In a year of confusion, chaos, and controversy, the Trump administration has suffered one of the biggest attacks on its competency yet, in the form of Michael Wolff’s book Fire and Fury.
Wolff’s book claims Trump’s entire administration think him unfit for office, but perhaps even more controversially, portrays the President as genuinely mentally damaged. It describes him as someone who solely eats McDonald’s to avoid poisoning, who finds the White House “scary” enough to order new locks on his door, and repeats the same story verbatim thrice in ten minutes.
Many of the descriptions within the book match descriptions of dementia, which prompted health professionals and political commentators to push for a full release of medical records from Trump.
The ‘Stable Genius’
One of the most notable of these pushes has been in the proposal of the Stable Genius Act by Democratic Representative Brendan Boyle, which would require Presidential candidates to fully disclose their physical and mental health records prior to each election. The name stemming from Trump’s infamous tweet to the world, claiming that he is in fact, a stable genius.
Naturally, the book’s allegations have been vociferously denied by the White House, who claim it is nothing but sensationalist, tabloid trash. Indeed many of the reports within Wolff’s book have been under intense scrutiny and skepticism from many within Politics and media. The manner of Trump’s defence was characteristically vain, dismissive, macho and insecure, appealing to his “genius” and how he is “like, really smart”. His statements have a characteristic lack of verisimilitude as well as displaying his trademark tendency to personally attack the character of his accuse. The possible critiques of Trump at this point then, are in abundance, and it’s nothing especially new to write a column adding to them.
The interesting question here is of Presidential privacy. Until now it has been fairly common for physical health evaluations to be made public; Trump’s personal doctor infamously declared him the “healthiest individual ever elected to the Presidency”. The reasoning behind this release is obvious; if an individual is to be responsible for the welfare of 300 million Americans, it’s only fair that they are proven to be fully capable of doing the job. As a result, the Presidential candidate must sacrifice the vestiges of personal privacy they may have left in order to secure the role. An appeal to history reveals the need- in 1919, Woodrow Wilson suffered a stroke that effectively ended his ability to run the country. This led to his wife, an unelected civilian, performing his duties in secret.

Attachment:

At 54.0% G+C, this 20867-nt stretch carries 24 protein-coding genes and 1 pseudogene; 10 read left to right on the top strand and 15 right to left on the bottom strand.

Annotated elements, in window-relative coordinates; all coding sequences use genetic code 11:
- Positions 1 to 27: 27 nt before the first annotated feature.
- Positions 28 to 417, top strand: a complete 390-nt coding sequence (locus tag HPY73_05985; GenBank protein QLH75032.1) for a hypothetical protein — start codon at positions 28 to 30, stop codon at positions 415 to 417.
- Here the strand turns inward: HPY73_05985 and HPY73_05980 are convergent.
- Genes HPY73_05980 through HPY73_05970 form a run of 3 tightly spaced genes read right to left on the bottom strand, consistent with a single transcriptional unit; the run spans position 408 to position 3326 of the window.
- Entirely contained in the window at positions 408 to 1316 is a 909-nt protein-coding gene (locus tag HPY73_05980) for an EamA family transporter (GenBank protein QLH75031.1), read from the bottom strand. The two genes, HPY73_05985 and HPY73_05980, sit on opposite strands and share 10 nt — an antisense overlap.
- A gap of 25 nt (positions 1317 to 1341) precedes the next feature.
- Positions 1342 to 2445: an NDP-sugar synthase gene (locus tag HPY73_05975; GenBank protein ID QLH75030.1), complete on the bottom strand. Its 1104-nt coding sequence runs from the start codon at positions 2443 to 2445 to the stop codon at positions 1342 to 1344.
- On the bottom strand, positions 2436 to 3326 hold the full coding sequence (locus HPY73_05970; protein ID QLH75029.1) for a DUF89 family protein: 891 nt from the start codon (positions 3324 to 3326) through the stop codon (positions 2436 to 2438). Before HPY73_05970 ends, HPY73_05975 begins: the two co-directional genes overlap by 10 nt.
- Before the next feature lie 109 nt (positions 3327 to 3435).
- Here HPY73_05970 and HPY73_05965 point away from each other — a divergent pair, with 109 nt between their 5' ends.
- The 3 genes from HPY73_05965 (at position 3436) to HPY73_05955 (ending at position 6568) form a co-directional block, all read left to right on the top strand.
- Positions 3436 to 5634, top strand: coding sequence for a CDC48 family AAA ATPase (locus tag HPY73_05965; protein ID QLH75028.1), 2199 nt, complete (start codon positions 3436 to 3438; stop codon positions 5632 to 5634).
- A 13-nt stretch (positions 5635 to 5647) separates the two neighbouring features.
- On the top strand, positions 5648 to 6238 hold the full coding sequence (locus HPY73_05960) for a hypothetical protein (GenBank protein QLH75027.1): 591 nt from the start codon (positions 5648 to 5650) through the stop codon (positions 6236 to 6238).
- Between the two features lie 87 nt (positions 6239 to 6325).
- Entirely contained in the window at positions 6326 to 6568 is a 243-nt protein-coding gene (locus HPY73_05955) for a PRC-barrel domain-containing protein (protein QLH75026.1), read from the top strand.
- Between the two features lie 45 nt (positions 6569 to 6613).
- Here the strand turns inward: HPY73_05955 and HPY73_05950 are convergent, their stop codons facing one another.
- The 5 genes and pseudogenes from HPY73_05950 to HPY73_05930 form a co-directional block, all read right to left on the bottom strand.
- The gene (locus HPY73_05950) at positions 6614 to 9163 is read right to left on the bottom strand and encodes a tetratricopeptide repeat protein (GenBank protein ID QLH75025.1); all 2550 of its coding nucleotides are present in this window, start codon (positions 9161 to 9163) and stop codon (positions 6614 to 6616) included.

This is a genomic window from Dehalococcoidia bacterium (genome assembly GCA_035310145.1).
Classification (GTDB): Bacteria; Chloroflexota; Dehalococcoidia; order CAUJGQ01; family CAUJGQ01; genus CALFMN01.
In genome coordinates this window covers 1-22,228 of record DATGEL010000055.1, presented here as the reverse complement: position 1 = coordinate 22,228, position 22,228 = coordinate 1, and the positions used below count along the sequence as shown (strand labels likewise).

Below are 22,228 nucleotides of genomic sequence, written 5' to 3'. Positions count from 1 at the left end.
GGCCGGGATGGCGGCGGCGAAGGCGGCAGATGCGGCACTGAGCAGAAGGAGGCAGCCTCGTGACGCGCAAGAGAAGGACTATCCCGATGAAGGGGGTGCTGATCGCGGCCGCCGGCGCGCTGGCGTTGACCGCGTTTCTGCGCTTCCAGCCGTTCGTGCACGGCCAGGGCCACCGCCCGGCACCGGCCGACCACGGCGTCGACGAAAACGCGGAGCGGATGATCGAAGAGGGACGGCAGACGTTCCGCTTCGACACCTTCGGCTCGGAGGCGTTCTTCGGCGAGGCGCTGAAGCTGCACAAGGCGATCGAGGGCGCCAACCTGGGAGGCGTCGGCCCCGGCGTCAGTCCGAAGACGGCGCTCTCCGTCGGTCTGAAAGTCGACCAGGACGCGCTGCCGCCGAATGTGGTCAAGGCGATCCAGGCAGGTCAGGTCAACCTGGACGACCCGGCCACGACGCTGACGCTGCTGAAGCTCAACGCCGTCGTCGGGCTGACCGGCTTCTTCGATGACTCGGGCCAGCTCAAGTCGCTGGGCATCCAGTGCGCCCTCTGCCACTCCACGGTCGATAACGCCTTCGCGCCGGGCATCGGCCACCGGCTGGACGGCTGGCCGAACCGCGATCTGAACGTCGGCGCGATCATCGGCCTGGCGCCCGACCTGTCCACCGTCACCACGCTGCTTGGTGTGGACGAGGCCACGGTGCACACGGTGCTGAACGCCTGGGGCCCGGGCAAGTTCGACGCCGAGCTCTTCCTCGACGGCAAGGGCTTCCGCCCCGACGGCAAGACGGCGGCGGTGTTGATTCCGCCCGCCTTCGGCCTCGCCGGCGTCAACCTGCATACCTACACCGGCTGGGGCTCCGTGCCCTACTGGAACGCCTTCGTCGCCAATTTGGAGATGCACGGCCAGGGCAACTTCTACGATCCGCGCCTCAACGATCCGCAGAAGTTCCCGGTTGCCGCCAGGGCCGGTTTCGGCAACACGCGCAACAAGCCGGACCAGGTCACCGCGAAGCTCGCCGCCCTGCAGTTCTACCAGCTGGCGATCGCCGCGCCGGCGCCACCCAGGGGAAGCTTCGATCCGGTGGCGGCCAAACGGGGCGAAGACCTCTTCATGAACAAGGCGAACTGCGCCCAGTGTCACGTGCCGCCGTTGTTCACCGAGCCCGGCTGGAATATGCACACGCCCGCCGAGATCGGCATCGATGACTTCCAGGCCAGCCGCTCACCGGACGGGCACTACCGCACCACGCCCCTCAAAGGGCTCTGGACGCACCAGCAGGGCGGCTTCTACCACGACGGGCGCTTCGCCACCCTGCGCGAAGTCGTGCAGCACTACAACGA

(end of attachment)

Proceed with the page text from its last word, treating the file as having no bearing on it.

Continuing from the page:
What this forces us to consider is the effect of ailment on elections. We saw in 2016 the impact of doubts upon Hillary Clinton’s physical health - her alleged pneumonia and fainting incident became a point of mockery from Trump’s camp, one of numerous factors that led to her eventual loss. While this is perhaps fair, an overview of mental health records gives reason for perturbation; in 1972, vice presidential candidate Thomas Eagleton dropped out of the race following the revelation that he had been hospitalised for depression. Many may consider it impressive to overcome personal adversity with treatment, eventually rising to one of the senior roles in US government.
In the context of the 1972 election, this became fair game to prey upon.
There have been a number of Presidential candidates who have outright refused to release medical records, including Bill Clinton in 1992 and 1996, which drew controversy marked by the deliberate release of his opponent Bob Dole’s health records.
For those who are suffering health troubles, the public revelation of their problems and the risk of ridicule from their opponents can prove to be one of the most damaging eventualities possible, most notably in the case of mental health issues.
Worse still is the impact this could have for mental health stigma as a whole. In the small world of today’s technological culture the gestures of world leaders and public are far reaching and more impactful than ever before. There would be a distinct danger in raising a child in a world where Presidential candidates may be criticised for having mental diseases such as depression or bipolar disorder, a disease as uncontrollable as pneumonia was for Clinton.
Feelings of shame and self-loathing are an already unavoidable part of many mental illnesses, and opening them up onto the world stage as a topic to be criticised will only further the issues of those feelings. Promoting a negative image of mental health issues will do more harm than good.
In all, it is clearly important to know who exactly you are electing, and if they will be able to fill the role for its full duration. But there are potentially dangerous consequences to mandating full transparency in all areas, as Rep. Boyle is attempting to do. As a result of this, perhaps it is wise to trust the word of the White House doctor in Presidential fitness and not probe too heavily for detail. If it’s dubitable after all, there’s nothing to stop them lying anyway.